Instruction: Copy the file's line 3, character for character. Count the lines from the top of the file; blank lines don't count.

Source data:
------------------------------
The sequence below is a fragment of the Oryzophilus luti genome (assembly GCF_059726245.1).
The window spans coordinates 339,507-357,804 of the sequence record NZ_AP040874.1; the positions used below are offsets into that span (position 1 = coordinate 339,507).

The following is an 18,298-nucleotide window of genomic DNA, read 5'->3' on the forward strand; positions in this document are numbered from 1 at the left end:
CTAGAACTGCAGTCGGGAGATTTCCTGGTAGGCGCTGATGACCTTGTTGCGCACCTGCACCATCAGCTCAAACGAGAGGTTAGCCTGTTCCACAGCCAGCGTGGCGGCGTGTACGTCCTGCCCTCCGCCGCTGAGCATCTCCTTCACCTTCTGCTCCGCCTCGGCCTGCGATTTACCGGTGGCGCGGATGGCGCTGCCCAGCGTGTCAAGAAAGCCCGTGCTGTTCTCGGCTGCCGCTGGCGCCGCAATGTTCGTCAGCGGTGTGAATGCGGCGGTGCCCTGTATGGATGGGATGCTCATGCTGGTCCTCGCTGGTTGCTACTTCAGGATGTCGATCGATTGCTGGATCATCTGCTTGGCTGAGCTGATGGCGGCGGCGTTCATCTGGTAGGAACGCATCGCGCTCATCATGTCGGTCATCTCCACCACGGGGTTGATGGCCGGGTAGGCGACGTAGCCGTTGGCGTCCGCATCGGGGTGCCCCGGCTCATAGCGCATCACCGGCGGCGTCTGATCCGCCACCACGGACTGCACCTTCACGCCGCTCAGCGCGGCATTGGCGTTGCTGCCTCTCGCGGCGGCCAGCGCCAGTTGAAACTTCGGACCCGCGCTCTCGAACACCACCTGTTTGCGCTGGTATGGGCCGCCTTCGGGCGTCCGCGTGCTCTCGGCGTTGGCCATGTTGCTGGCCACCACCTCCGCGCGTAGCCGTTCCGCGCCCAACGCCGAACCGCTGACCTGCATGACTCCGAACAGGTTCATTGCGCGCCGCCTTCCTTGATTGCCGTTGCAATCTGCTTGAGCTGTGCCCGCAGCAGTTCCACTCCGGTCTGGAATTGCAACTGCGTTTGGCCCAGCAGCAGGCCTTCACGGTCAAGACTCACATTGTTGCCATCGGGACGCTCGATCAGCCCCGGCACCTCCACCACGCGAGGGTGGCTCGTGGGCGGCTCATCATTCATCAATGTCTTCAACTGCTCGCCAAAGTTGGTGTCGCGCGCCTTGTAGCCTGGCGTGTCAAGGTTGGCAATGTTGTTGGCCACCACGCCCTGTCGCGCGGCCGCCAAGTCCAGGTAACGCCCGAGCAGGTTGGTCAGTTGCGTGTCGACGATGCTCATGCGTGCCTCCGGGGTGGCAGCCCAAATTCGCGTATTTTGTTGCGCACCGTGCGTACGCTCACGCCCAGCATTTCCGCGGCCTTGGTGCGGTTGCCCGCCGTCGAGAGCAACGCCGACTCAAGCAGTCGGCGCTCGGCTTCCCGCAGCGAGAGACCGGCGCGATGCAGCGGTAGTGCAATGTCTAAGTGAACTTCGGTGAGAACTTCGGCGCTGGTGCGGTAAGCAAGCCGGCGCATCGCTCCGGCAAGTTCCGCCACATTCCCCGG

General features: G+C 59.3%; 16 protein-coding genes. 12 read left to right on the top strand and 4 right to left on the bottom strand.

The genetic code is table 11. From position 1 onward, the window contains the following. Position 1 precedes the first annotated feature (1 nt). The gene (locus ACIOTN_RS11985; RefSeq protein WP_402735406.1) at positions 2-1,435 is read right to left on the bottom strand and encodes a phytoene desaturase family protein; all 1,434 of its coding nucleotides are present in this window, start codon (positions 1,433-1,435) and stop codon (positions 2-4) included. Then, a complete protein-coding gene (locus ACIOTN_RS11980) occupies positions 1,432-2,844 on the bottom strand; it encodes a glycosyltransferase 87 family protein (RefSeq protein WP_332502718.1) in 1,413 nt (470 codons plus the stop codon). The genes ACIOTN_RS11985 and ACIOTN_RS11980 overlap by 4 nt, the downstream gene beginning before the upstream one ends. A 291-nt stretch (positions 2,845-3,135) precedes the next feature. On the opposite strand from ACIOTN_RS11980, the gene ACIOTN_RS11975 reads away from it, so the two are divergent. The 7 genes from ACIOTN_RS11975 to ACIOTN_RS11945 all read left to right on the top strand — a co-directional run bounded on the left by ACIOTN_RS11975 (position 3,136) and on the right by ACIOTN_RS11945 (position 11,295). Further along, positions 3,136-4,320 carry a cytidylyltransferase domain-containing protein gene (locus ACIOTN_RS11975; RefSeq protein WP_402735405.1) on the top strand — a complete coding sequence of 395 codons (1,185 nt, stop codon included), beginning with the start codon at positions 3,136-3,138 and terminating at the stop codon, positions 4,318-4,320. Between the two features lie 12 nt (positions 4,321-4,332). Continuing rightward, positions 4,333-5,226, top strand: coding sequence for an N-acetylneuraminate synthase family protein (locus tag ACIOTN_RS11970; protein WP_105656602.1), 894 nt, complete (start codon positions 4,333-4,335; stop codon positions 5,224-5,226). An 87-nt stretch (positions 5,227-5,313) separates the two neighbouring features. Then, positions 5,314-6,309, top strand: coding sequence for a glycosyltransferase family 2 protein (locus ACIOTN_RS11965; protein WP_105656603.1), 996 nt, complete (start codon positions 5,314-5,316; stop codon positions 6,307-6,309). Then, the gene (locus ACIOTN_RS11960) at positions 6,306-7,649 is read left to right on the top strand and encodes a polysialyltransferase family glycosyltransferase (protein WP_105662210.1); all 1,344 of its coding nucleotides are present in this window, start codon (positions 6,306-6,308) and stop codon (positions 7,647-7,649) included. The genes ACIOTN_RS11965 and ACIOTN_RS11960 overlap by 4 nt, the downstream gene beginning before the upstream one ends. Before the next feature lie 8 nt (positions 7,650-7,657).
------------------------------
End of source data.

The following is an 18,298-nucleotide window of genomic DNA, read 5'->3' on the forward strand; positions in this document are numbered from 1 at the left end: